05 December 2011

Little Gull and Lake Charleston, IL

Not too long ago, Little Gull was considered rare but annual in Illinois. I'm told that with enough effort, diligent birders were able to observe this species every Fall along the lakefront up until the early 1990s. Subsequently, lakefront records were supplanted by increased sightings on large lakes in the central and southern portion of the state. Lakes such as Clinton Lake became the more expected site for Little Gull, although its status was never elevated beyond rare to very rare.

Fall records have always been more numerous than Spring, and so when "zero" birds were documented in the Fall of 2000, Little's provisional status was revisited. Due to the paucity of records around the turn of the century, the IORC placed Little Gull back on the Review List in 2002 (click here for this list).

2010 and 2011 sightings from Lake Charleston in Coles County, IL - records pending.

As a whole, diminished sightings across the western Great Lakes region are said to be a result of a shift in breeding sites. The closest documented nesting site with respect to Illinois is Manitowoc County in Wisconsin - breeding has not been confirmed here for several years now. For reasons not fully understood, Little Gulls have minimal site tenacity in North America; rarely are they found nesting at the same location for more than several years.

With that said, this alluring, tern-like larid, has flared into a "nemesis" species for many listers. The ABA classifies it as a Code 3 species (this is the same code assigned to Ross's and Ivory Gull). It then comes as no surprise that tens of birders recently flocked to Lake Charleston in Coles County Illinois to observe this accommodating adult:

Photograph courtesy of Ron Bradley. Note the silvery primaries, faded black cap and pink suffusion to the underparts.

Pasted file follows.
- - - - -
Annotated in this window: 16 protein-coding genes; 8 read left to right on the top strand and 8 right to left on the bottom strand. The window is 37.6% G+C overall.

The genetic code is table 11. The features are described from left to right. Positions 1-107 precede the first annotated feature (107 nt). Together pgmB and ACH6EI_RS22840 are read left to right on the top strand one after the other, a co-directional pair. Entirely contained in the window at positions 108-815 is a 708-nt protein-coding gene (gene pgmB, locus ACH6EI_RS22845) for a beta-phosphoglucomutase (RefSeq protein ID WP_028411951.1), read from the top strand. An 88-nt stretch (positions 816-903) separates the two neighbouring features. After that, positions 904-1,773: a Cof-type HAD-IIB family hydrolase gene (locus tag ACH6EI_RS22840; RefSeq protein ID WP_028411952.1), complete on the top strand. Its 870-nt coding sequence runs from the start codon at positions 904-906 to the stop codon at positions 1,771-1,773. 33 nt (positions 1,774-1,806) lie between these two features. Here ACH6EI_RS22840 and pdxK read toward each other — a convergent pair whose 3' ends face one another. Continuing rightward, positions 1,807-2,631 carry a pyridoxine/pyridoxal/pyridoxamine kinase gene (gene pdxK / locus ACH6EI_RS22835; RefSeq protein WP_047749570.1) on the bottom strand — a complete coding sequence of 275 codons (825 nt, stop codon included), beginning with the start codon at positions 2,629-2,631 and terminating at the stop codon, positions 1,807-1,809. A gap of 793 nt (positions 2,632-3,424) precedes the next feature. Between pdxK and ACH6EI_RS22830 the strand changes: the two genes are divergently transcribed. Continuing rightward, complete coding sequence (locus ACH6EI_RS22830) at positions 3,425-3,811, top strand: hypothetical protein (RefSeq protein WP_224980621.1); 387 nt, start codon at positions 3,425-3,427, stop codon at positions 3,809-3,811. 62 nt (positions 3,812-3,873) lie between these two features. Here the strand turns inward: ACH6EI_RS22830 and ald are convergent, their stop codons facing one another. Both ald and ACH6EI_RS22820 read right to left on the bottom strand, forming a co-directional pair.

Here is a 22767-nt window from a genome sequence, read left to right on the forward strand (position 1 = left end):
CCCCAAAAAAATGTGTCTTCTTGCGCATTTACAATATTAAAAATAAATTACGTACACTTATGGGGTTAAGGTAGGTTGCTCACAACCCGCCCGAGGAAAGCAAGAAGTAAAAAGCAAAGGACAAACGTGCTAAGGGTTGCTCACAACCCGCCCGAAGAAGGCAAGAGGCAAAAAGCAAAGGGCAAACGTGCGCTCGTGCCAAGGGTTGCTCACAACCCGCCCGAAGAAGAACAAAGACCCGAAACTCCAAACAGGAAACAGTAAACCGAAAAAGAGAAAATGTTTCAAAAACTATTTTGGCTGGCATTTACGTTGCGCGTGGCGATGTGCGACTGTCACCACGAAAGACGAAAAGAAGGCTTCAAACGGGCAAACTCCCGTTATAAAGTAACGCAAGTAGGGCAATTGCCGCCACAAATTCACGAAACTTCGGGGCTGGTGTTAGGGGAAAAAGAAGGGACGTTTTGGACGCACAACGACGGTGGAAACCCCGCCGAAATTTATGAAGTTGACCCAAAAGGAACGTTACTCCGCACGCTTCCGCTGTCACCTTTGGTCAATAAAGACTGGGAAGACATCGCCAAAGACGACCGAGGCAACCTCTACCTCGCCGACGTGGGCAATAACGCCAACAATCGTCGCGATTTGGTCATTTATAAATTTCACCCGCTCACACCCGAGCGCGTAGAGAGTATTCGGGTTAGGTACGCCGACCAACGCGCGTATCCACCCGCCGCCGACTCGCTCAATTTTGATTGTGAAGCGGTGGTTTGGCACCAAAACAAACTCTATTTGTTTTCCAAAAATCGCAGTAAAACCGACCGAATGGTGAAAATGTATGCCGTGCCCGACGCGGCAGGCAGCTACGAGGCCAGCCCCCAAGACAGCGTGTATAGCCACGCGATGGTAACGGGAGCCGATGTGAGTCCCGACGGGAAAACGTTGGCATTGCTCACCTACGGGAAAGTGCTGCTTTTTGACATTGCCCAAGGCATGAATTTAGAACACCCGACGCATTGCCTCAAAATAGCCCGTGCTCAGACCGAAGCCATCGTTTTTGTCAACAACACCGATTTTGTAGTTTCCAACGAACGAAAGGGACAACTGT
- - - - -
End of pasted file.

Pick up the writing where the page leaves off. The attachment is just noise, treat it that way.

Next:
Ron Bradley found this bird the day before Thanksgiving on 23 November 2011. It was observed every day up until the 30th of November. Little Gulls are usually found associating with Bonaparte's and this individual was no different. I had the opportunity to observe it on 27 November and then again on 30 November where I consistently watched it catch and swallow up to 5 shads in the course of 30 minutes. Coincidentally, this was the last day birders saw it on the lake.

For me, the most intriguing aspect of this sighting is that an adult Little Gull was observed here last year as well! Yes, not many Illinois birders know of this record, but an adult was found here on 5 December 2010 by Jack Stenger. At the time, Jack was visiting Charleston Illinois with his fiance from Ohio. You can imagine his excitement when he stumbled upon a Little Gull during his first visit ever to this small lake that's no more than 350 acres in size. Jack reported his sighting on IBET that same night. I contacted him offline and got details - his description was exactly what I was hoping to hear. I got out there the next morning before sunrise and waited for my Illinois Little Gull.

Sure enough, at the crack of dawn, the Little Gull showed off its unmistakable underwings as it made a few rounds along the north side of the lake. It was in a tight flock of Bonaparte's that all moved harmoniously. I watched it for no more than one minute before it flew out of view. It came back into view for a few more seconds and then disappeared again. I never did see it after this despite hours of searching. It picked up and left along with 30+ Bonaparte's at sunrise. Suddenly the lake became desolate with very few small gulls at all. I distinctly remember telling birders who arrived afterwards that the absence of the Bonies was a really bad sign, and that proved to be true. Since then, I've gained a greater appreciation for Bonaparte's as with them come and go these rarer gems.

Adult Little Gull; NOV 2011. Lake Charleston, IL. Photo by Ron Bradley.
I jokingly requested that Ron send out invitations next year when the Little Gull returns, insinuating the 2011 bird may very well be the same individual from 2010. My simple mind is triumphed when I try to imagine that two "different" Littles visited this lake for two consecutive years. You never know...